Another example is locals who truly believe that because most native English speakers cannot speak Chinese, they also cannot teach English in Taiwan. In fact, this may in some way be at the heart of the matter–locals can speak Chinese (the L1), which is seen as more useful in terms of the countless hours needed to “grind through grammar books/memorize vocab lists” (publications that are often preferred by the punters to be in Chinese, with (substandard) English examples). The fact that their actual language production is shyte doesn’t enter into it.

And yes, it was an MA for the university position (completed at Yuan Ze University).

(Apologies–no time to put this more coherently).

xtrain: I still don’t get the general complaint by Taiwanese that native English speakers don’t know grammar. Native English speakers can (usually) use it correctly in context, which is what language is about. I can actually explain what the present perfect is, but let’s imagine that I can’t for a second. I, and probably almost every other native English speaker on the planet can say, “Teacher, I’ve finished my work.” We can say, “I have just eaten lunch.” Yet most of these knucklehead Taiwanese English teachers can rabbit on about grammar endlessly, but can’t actually apply what they’ve just taught. The textbooks the kids use at my school contain all sorts of esoteric points on the passive voice and so on, yet I have never heard any of the teachers use these obscure points, let alone correctly, and I’ve certainly never heard the kids use them. Likewise, ask any of these guys (including the teachers) to write a 100 word paragraph (as opposed to fill in a multiple choice cloze test) and it will be complete gobbledygook, as evidenced by commercial advertisements, government brochures, etc.

This is where Taiwanese have not only missed the boat in terms of teaching English, but were never even at the right dock to begin with. They need to stop thinking of it as a linguistics exercise and just use the bloody language to communicate.

True, most native speakers can use the various tenses correctly in context (although some include verbal nuances in their written work). I guess the issue is that for you and I (and many others), that is what language is about, but for the vast majority here (and other places), it doesn’t enter into the equation. In Taiwan, it’s far more important to be able to explain the concept and choose the correct answer on a multiple guess test. That goes hand-in-hand with a lack of actual production in school English classes (for whatever reason–most often that the instructor is uncomfortable using English and can’t properly assess either verbal or written work), as well as the general focus on MC-based testing, where (some) bushibans actually focus more on the aspects of the test rather than the material to be covered. In the end, students think they have a solid grasp of grammar (even better than NS), when they can’t produce one coherent sentence after years of “learning”.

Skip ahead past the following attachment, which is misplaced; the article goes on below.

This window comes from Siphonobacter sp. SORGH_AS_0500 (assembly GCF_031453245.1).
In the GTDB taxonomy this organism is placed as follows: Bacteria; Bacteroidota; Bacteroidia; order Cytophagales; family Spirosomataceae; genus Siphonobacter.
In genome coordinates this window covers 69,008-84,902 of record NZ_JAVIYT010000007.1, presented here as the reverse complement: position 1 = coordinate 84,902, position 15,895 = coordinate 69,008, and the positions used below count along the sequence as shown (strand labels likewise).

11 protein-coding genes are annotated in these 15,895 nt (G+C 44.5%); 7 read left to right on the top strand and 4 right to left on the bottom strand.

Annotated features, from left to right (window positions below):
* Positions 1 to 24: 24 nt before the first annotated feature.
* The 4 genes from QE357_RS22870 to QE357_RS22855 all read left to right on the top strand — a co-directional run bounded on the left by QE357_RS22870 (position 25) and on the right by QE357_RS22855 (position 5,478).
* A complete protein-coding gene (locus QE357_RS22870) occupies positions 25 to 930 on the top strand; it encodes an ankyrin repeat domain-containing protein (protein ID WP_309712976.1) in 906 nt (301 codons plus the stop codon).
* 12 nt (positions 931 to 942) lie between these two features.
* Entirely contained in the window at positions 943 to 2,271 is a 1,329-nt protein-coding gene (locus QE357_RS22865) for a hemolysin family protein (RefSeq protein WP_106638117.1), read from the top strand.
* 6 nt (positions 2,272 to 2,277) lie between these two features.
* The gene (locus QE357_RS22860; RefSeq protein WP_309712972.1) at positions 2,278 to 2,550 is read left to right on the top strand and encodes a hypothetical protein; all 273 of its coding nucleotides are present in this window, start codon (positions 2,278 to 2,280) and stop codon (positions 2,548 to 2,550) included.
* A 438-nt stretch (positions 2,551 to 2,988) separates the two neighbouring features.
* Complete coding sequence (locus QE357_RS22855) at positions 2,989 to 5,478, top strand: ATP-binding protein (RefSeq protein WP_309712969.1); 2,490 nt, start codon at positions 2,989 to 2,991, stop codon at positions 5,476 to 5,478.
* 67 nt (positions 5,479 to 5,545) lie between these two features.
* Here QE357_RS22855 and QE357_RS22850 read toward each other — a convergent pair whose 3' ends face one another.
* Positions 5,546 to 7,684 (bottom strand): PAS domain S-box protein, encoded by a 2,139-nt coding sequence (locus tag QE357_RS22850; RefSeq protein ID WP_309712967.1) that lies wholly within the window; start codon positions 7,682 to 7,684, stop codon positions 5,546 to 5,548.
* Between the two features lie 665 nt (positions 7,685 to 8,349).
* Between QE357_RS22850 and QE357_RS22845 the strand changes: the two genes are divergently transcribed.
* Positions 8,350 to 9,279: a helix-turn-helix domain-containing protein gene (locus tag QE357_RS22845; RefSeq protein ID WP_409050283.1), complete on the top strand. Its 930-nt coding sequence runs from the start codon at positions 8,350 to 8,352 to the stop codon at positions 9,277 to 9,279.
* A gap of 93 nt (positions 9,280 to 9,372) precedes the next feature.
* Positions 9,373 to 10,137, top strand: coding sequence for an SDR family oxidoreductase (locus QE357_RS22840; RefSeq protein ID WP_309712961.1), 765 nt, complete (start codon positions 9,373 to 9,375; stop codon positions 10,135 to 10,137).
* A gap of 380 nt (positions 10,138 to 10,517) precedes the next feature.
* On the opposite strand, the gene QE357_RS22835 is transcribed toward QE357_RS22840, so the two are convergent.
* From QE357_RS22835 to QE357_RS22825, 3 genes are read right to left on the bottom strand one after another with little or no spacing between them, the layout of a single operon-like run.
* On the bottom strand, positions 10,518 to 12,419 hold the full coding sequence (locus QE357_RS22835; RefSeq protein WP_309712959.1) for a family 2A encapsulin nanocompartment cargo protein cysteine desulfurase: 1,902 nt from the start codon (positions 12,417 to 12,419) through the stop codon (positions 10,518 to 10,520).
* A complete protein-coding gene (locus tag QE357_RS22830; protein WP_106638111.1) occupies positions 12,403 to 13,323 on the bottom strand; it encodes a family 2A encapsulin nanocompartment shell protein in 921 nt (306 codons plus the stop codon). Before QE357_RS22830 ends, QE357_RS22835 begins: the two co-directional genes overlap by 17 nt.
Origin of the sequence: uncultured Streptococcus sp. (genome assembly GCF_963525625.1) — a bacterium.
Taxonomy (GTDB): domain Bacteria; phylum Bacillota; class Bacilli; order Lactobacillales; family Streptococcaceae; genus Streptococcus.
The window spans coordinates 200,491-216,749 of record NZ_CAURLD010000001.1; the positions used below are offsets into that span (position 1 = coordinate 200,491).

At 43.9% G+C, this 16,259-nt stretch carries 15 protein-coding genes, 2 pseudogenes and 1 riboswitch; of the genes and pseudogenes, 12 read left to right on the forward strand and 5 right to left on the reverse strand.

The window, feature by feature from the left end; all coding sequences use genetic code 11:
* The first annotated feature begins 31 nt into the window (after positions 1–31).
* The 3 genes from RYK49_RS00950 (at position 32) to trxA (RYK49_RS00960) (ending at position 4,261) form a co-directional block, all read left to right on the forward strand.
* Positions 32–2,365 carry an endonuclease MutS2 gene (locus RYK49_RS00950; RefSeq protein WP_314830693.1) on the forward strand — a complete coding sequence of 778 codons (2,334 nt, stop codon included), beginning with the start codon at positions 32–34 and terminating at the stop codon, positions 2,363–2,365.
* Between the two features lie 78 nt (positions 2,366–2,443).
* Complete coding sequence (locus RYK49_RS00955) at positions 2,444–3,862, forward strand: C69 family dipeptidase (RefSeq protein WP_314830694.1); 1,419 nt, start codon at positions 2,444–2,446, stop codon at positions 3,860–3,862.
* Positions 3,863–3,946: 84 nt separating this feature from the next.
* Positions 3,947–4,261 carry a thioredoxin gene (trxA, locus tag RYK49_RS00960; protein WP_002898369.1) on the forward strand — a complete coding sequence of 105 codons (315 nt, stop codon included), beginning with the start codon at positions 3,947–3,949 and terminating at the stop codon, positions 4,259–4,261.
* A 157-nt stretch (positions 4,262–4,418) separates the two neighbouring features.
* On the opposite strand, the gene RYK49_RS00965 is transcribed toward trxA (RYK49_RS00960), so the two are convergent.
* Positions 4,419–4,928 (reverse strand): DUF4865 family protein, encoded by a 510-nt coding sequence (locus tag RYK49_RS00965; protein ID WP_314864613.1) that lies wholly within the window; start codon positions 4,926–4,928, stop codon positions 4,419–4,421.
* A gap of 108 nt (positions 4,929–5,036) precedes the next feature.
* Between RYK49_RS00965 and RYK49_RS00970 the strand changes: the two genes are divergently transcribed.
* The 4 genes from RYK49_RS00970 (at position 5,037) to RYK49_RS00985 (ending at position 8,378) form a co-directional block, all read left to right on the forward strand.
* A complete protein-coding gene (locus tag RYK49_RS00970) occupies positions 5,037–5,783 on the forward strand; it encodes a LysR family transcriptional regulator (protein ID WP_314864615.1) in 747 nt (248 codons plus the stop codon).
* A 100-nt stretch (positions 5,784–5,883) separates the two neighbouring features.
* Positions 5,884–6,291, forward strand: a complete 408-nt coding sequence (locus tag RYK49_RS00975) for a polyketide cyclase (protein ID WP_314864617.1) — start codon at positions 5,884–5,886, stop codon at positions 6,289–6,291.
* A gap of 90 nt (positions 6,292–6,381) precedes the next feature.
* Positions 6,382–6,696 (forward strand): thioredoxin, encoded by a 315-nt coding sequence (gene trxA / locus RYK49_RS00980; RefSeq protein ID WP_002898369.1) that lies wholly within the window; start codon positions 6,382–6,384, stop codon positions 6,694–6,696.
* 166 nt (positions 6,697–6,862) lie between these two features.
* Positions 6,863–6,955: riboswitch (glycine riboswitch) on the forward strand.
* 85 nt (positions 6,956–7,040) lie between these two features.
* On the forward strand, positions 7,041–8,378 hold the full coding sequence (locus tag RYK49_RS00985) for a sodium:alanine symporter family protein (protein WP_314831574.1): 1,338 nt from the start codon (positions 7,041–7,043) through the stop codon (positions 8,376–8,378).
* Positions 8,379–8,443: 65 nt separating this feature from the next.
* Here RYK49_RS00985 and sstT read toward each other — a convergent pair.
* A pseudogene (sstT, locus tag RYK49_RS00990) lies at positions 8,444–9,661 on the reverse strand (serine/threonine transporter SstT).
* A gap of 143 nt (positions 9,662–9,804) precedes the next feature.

I still see this first hand in Vancouver–I now teach a 3rd year Business Writing class where we expect incoming students to be (semi-) proficient in writing mechanics; 50-60% of the students each semester are Asian (and up to 80% are ESL/EFL/EAL whatever), and most think that they are “good” at English grammar. When they get their first assignment back, reality kicks in–maybe for the first time in their lives. I just handed back a 30 question student profile that had 90 mechanical errors in it. 90! This total did not include other types of errors associated with business writing that we haven’t covered yet–only spelling, grammar and punctuation. A handful of students were asking what they can do, as they had already taken Linguistics classes (??); even with their results, some don’t think they need to take a basic, hands-on writing class because “they’ve studied English for such a long time”.

To be honest, some students in Taiwan actively search out this type of instruction–I taught the same way in Taiwan at the university level, and students who took my classes knew that they would be graded accordingly. Not all of them went along with it, but many did; some have remained in contact and are appreciative for getting kicked in the butt early on. That said, they are certainly in the minority, and will remain so until the focus of English teaching/learning changes. I won’t hold my breath …

So, a locally acquired MA can qualify one for University work, how about public elementary school teaching?

xtrain: Good points. I don’t think things in Taiwan will change until the Taiwanese are forced to change. I don’t think any of us will really make much difference. The trouble is that there’s a massive amount of time, energy and money tied up in maintaining the status quo, and not just in English teaching. The whole educational system here needs reform.

KPSeventy, why not just ask the MOE or get a friend to call the MOE and ask? There has to be someone who knows the answer to your question. I assume you either already speak Chinese fluently, so perhaps that might be the best way to get an answer. If you don’t, then surely you must know someone who could inquire on your behalf?

This is only a guess, but I think not.

The reason is that locally trained elementary school teachers all have to take these huge exams. Your score on the exam must be very high, and even if you pass, you’re in the running for about five jobs for five thousand teachers. That’s the system you’re asking about participating in, right?

Even if you do the education, and take the Mandarin language exams, and score in the top percent–you’re now one of five thousand looking for one of five jobs.

Or maybe you want to take that huge exam and then get a “foreigner” job teaching in local schools? Theoretically, you should be qualifeid as a teacher, and qualified as a foreigner, but you will not have the right documents for the right stamps. The stamper people will be confused, confounded, and unlikely to see the sense in what you’re trying to do.